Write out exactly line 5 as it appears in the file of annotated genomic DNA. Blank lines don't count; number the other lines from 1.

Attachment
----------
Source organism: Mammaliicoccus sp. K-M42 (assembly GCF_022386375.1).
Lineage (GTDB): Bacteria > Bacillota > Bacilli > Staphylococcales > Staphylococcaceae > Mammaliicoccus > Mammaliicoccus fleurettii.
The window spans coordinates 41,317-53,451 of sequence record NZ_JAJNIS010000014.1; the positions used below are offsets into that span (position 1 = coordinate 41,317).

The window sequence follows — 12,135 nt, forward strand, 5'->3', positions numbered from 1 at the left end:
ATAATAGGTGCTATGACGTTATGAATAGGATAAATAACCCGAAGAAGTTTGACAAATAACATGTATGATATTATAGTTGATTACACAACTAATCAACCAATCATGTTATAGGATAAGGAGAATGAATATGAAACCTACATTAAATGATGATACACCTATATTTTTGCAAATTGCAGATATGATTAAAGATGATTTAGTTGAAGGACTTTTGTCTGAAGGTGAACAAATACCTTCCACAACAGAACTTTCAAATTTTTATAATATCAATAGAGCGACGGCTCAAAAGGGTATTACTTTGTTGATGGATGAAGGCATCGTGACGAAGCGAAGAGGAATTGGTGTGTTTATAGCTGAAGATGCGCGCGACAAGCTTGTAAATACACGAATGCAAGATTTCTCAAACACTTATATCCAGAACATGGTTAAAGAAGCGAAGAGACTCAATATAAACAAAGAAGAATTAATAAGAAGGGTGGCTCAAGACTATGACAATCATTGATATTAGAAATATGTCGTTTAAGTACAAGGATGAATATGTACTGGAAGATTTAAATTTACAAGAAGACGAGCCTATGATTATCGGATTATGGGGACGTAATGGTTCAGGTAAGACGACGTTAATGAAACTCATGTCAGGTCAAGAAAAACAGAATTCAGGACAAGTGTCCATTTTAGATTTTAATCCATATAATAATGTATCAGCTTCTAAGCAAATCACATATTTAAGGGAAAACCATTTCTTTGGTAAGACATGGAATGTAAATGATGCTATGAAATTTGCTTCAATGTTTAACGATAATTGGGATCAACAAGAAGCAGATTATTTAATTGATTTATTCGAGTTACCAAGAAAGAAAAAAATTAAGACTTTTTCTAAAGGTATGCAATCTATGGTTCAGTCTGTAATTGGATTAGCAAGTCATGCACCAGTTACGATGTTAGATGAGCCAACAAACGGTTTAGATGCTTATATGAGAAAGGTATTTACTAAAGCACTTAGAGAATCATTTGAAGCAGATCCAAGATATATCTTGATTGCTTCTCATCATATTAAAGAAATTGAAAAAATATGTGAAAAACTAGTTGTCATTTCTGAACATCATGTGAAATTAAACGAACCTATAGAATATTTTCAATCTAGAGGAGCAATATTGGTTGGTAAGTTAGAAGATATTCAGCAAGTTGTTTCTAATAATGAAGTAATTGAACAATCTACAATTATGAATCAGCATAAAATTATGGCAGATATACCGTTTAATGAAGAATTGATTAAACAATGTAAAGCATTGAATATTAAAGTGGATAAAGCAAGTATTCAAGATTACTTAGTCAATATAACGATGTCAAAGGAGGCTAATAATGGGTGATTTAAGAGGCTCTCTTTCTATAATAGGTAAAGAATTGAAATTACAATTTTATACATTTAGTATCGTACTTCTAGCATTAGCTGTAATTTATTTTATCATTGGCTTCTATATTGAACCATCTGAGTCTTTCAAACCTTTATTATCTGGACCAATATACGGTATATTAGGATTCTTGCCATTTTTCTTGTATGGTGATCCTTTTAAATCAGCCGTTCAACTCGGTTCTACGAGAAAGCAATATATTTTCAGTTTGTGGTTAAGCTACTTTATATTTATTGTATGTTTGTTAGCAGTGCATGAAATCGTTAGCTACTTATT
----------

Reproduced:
ATAATAGGTGCTATGACGTTATGAATAGGATAAATAACCCGAAGAAGTTTGACAAATAACATGTATGATATTATAGTTGATTACACAACTAATCAACCAATCATGTTATAGGATAAGGAGAATGAATATGAAACCTACATTAAATGATGATACACCTATATTTTTGCAAATTGCAGATATGATTAAAGATGATTTAGTTGAAGGACTTTTGTCTGAAGGTGAACAAATACCTTCCACAACAGAACTTTCAAATTTTTATAATATCAATAGAGCGACGGCTCAAAAGGGTATTACTTTGTTGATGGATGAAGGCATCGTGACGAAGCGAAGAGGAATTGGTGTGTTTATAGCTGAAGATGCGCGCGACAAGCTTGTAAATACACGAATGCAAGATTTCTCAAACACTTATATCCAGAACATGGTTAAAGAAGCGAAGAGACTCAATATAAACAAAGAAGAATTAATAAGAAGGGTGGCTCAAGACTATGACAATCATTGATATTAGAAATATGTCGTTTAAGTACAAGGATGAATATGTACTGGAAGATTTAAATTTACAAGAAGACGAGCCTATGATTATCGGATTATGGGGACGTAATGGTTCAGGTAAGACGACGTTAATGAAACTCATGTCAGGTCAAGAAAAACAGAATTCAGGACAAGTGTCCATTTTAGATTTTAATCCATATAATAATGTATCAGCTTCTAAGCAAATCACATATTTAAGGGAAAACCATTTCTTTGGTAAGACATGGAATGTAAATGATGCTATGAAATTTGCTTCAATGTTTAACGATAATTGGGATCAACAAGAAGCAGATTATTTAATTGATTTATTCGAGTTACCAAGAAAGAAAAAAATTAAGACTTTTTCTAAAGGTATGCAATCTATGGTTCAGTCTGTAATTGGATTAGCAAGTCATGCACCAGTTACGATGTTAGATGAGCCAACAAACGGTTTAGATGCTTATATGAGAAAGGTATTTACTAAAGCACTTAGAGAATCATTTGAAGCAGATCCAAGATATATCTTGATTGCTTCTCATCATATTAAAGAAATTGAAAAAATATGTGAAAAACTAGTTGTCATTTCTGAACATCATGTGAAATTAAACGAACCTATAGAATATTTTCAATCTAGAGGAGCAATATTGGTTGGTAAGTTAGAAGATATTCAGCAAGTTGTTTCTAATAATGAAGTAATTGAACAATCTACAATTATGAATCAGCATAAAATTATGGCAGATATACCGTTTAATGAAGAATTGATTAAACAATGTAAAGCATTGAATATTAAAGTGGATAAAGCAAGTATTCAAGATTACTTAGTCAATATAACGATGTCAAAGGAGGCTAATAATGGGTGATTTAAGAGGCTCTCTTTCTATAATAGGTAAAGAATTGAAATTACAATTTTATACATTTAGTATCGTACTTCTAGCATTAGCTGTAATTTATTTTATCATTGGCTTCTATATTGAACCATCTGAGTCTTTCAAACCTTTATTATCTGGACCAATATACGGTATATTAGGATTCTTGCCATTTTTCTTGTATGGTGATCCTTTTAAATCAGCCGTTCAACTCGGTTCTACGAGAAAGCAATATATTTTCAGTTTGTGGTTAAGCTACTTTATATTTATTGTATGTTTGTTAGCAGTGCATGAAATCGTTAGCTACTTATT